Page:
COVID- 19 airborne transmission
What is airborne transmission?
- Airborne transmission is defined as the spread of an infectious agent caused by the dissemination of droplet nuclei (aerosols) that remain infectious when suspended in air over long distances and time.
- Airborne transmission of SARS-CoV-2 can occur during medical procedures that generate aerosols (“aerosol generating procedures”).
- WHO, together with the scientific community, has been actively discussing and evaluating whether SARS-CoV-2 may also spread through aerosols in the absence of aerosol generating procedures, particularly in indoor settings with poor ventilation.
Mechanism of transmission through aerosols
- Possible mechanisms of SARS-CoV-2 transmission through aerosols suggest that
1) a number of respiratory droplets generate microscopic aerosols (<5 µm) by evaporating, and
2) normal breathing and talking results in exhaled aerosols.
- Thus, a susceptible person could inhale aerosols, and could become infected if the aerosols contain the virus in sufficient quantities to cause infection within the recipient.
- However, the proportion of exhaled droplet nuclei or of respiratory droplets that evaporate to generate aerosols, and the infectious dose of viable SARS-CoV-2 required to cause infection in another person are not known, but it has been studied for other respiratory viruses.
What are aerosols? How different are they from respiratory droplets?
- Aerosol is a term used to broadly refer to particles suspended in the air; they could include fine dust, mist, or smoke.
- In the context of transmission of viruses, as in this case, aerosols are read as micro droplets, much smaller (5 microns or less) than respiratory droplets, and take a longer time to drop to the floor.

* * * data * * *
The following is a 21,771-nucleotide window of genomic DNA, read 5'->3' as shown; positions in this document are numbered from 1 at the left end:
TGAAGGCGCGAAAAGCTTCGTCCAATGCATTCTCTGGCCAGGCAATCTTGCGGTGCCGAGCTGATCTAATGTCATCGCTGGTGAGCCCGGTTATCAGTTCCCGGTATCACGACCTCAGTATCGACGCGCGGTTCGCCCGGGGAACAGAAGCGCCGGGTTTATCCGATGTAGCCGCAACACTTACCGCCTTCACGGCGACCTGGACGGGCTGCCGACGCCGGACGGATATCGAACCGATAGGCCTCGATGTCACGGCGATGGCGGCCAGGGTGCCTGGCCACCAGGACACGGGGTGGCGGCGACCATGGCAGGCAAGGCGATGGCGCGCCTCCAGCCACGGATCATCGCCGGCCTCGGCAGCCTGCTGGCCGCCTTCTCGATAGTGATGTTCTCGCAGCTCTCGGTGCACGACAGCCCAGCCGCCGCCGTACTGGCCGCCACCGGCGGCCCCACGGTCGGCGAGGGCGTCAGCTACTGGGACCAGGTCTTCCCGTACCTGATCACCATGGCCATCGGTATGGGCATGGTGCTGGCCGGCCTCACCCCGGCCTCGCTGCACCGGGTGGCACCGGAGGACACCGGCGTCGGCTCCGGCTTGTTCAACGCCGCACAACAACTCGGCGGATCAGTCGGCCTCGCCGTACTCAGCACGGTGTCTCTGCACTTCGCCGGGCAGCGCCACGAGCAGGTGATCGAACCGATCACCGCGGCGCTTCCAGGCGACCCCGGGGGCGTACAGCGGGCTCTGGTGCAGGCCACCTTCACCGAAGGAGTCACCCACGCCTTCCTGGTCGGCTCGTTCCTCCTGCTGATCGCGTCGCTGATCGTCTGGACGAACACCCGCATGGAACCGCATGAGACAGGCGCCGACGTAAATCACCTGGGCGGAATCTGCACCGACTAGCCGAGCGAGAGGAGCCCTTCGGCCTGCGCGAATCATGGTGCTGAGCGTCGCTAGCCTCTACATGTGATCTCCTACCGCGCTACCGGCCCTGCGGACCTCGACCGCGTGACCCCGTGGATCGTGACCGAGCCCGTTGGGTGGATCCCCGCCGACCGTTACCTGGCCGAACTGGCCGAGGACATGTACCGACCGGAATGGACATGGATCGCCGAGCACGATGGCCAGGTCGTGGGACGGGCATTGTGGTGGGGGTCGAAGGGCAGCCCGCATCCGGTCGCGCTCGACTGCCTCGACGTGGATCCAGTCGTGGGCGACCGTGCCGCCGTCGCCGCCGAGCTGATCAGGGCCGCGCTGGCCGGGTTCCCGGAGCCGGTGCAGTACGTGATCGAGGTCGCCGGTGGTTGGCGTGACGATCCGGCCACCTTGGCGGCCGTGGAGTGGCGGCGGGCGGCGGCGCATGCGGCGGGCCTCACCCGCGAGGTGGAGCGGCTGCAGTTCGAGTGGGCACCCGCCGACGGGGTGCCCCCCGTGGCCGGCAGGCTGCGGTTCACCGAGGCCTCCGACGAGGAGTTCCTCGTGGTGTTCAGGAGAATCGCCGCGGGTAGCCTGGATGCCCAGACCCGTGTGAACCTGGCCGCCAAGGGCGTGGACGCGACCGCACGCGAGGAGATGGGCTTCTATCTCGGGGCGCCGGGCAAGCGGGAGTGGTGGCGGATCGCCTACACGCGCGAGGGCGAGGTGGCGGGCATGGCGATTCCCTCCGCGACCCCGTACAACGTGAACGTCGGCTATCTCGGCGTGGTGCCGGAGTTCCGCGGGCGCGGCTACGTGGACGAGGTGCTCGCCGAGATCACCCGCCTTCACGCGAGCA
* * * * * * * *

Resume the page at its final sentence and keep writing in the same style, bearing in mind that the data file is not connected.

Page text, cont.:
- They will be expelled by people breathing, laughing or singing, as against respiratory droplets that are expelled with forceful acts such as sneezing or coughing.
- As they remain suspended in the air for longer, an individual who is COVID-19 positive is likely to infect people standing even at a distance of 1-2 m in a small, poorly ventilated room which poses the risk that people sharing such environments can potentially inhale these viruses, resulting in infection and disease.
Why in the news?
- 239 scientists from 32 countries signed an open letter addressed to the World Health Organisation that said COVID-19 is also transmitted via aerosols.
However, WHO waits for more robust evidence on the principle of aerosol transmission
- Provide sufficient and effective ventilation as far as possible in public buildings, schools and hospitals
- Avoid overcrowding in public buildings and transportation systems
- Supplement general ventilation with airborne infection controls such as local exhaust, high efficiency air filtration, and germicidal ultraviolet lights.
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